April 19th, 2022
This Easter season, we may all have bunnies, chicks, colored eggs, and family gatherings on the mind. For New York-based artist Hunt Slonem, however, bunnies are always on the mind. Hunt Slonem’s bunny paintings and bunny sculptures have gained him international acclaim, renowned for their balance of simplicity and sophistication.
You may have seen our Salon-style installations of Hunt Slonem’s bunny paintings in the gallery (the artist’s preferred way to hang his works together) or perhaps you’ve seen one of his glass bunny sculptures glimmering in the sunlight in our front window. Perhaps you, like us, find yourself magnetically drawn to these beautifully understated, iconic forms in his work.
We at Gallery MAR have been similarly drawn to these works, whether they be the diamond dust-infused bunny paintings encased in ornate, gilded frames or the sparkling light patterns of his new sculptural bunny work. The magnetic pull of these works leads us to wonder more about their origin and inspiration. So although our great curiosity over these bunny pieces feels well-timed with the Easter season, for Hunt Slonem “rabbits are always welcome.”
Hunt Slonem grew up in the concrete jungle of Brooklyn, NY – a far cry from the world of color and natural inspirations that now form his aesthetic. As a young man, early travel experiences began to shape his view of the world, from childhood trips to Hawaii to a foreign exchange program in Nicaragua.
It was through these formative experiences that Slonem was introduced to colorful new worlds of interest, of which he had never experienced before, from his first view of butterflies migrating in Nicaragua – a dizzying, magical carousel of color and lightness – to the brightly colored birds that filled the skies of Hawaii with their vibrancy and their song. These early encounters informed Slonem‘s lifelong love and appreciation for exoticism and further enriched his penchant for spirituality.
Spirituality has long played a role in Hunt Slonem‘s work, and its inescapable influence can be seen throughout every one of his pieces throughout his career. In the 1970s, Slonem began painting the figures of saints. It was in these paintings that his rabbits were first born. “I often put rabbits at the feet of the saints, for reasons I can’t even tell you (1),” Hunt Slonem says. Perhaps “something about luck and multiplicity (2),” Slonem muses.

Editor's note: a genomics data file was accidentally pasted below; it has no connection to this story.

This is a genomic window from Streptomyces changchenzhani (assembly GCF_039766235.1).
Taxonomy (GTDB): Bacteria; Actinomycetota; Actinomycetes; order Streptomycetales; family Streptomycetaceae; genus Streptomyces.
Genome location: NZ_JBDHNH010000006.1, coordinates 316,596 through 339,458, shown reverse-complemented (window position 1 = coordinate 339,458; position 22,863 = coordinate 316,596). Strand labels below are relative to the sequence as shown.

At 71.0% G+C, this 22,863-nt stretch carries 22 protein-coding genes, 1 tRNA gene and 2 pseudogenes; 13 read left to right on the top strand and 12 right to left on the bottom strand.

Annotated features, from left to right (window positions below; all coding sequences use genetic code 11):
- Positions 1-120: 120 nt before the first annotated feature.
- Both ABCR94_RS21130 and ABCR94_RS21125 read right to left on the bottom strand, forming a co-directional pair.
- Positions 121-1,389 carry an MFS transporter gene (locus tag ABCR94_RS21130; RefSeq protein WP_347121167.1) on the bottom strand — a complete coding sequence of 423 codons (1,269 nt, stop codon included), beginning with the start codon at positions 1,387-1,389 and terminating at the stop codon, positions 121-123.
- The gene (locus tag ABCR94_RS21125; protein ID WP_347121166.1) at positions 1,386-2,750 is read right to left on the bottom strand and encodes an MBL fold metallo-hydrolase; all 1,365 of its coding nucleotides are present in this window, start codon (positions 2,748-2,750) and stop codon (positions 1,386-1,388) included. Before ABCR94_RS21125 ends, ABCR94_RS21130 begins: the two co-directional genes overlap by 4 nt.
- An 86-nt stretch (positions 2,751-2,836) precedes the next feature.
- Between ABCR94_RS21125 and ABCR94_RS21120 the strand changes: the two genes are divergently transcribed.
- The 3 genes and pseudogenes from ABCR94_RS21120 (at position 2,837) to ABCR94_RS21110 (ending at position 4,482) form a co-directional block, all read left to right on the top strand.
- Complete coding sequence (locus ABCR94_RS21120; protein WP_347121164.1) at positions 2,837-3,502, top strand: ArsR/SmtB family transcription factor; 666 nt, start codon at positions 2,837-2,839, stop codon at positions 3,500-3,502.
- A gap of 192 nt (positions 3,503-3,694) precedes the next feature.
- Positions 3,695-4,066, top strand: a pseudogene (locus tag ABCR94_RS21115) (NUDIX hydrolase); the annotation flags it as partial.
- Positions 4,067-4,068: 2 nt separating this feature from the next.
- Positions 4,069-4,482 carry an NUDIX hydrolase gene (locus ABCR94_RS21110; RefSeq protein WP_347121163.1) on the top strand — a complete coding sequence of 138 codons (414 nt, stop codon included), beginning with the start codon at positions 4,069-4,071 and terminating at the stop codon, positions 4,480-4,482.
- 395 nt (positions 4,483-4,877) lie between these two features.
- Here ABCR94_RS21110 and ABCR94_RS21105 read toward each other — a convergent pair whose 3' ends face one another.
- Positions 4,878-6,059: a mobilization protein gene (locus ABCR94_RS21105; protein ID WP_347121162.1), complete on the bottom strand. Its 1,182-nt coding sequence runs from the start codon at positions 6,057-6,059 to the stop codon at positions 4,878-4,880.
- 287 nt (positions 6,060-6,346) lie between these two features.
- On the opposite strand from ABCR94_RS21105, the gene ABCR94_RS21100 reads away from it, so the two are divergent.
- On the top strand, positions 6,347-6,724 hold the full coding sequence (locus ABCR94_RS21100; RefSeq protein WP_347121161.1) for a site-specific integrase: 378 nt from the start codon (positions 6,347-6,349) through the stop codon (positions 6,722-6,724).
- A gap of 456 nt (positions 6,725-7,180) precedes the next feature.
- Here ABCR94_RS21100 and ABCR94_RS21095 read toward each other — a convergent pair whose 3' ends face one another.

Eventually these rabbit forms began to take center stage in his works. He began painting series of just rabbits when one day, at a Chinese restaurant, he looked down at the menu and discovered that he was born in the year of the rabbit. “I discovered that I’m the sign of the rabbit in the Chinese zodiac (1),” Slonem says, “So maybe they’re sort of all self-portraits (3).”
According to the Chinese zodiac calendar, “People born in the Year of the Rabbit are kind, virtuous and popular. They are artistic and have good taste, with a liking for the finer things in life (4).” This description certainly suits the artist and lends credence to his musings on subconscious self-portraiture.
Once this discovery was made, rabbits future consumed Slonem’s body of work. Like creatures stumbling out of wonderland, they fell daily from the artist’s hand into the worlds of his paintings. As Artsy describes, “The bunnies, rendered in almost childlike contour lines against solid color backgrounds, have multiplied throughout Slonem’s oeuvre, becoming one of his most famous symbols of innocence, luck, mythology, and nature.”
With these rabbit forms, Hunt Slonem masterly balances between playfulness and austerity – a feat he has developed through a lifetime’s practice of daily repetition. These repeated forms become like an exercise or a daily ritual for the artist. He finds himself painting from sunup to sundown, and rabbits make up much of this work – especially his morning “warm-up paintings.” As the author of Slonem’s book Bunnies, John Berendt, describes the process as “…the artistic equivalent of calisthenics in which he flexes his painting apparatus to establish control over the colors, shapes and textures that flow from his mind’s eye through his arm, hand, and brush on the painted surface (5).”
Slonem often compares the repetition in his work to praying on a rosary or saying a daily mantra. In one of our Zoom interviews with the artist, we discussed the intersection between repetition and spirituality, at which he held up the string of rosary beads he had been clutching throughout our conversation. “To me, the idea of repetition is like divinity (2),” Slonem explains.
Despite this repetition — or, arguably, because of it — each bunny painting and sculpture takes on a unique quality of delicate distinction. Slonem posits, “I also think that every time you do something, you do it a little better (2).”
This spring, as you watch the rabbits from your window scurrying through the garden or as you marvel at the bunny motif of your children’s Easter baskets, we hope that you, too, will think of the work of Hunt Slonem and his fresh, whimsical interpretations of these curious little creatures. May Slonem’s work fill you with a renewed appreciation of nature’s marvels and serve as reminders to keep your life colorful, whimsical, and simple. After all, as Hunt Slonem says, “sometimes the simplest thing that you do is the greatest thing that you do (1).”
Written by Veronica Vale
- Town and Country: Artist Hunt Slonem Brings a Vibrant Menagerie of Birds and Bunnies to Bergdorf Goodman
- PMC Magazine: The Hunt for Bunnies: Down the Rabbit Hole with Painter Hunt Slonem
- Artsy.net: Hunt Slonem Bunnies
- Victoria and Albert Museum: Chinese Zodiac: The Year of the Rabbit
- Bunnies by Hunt Slonem and John Berendt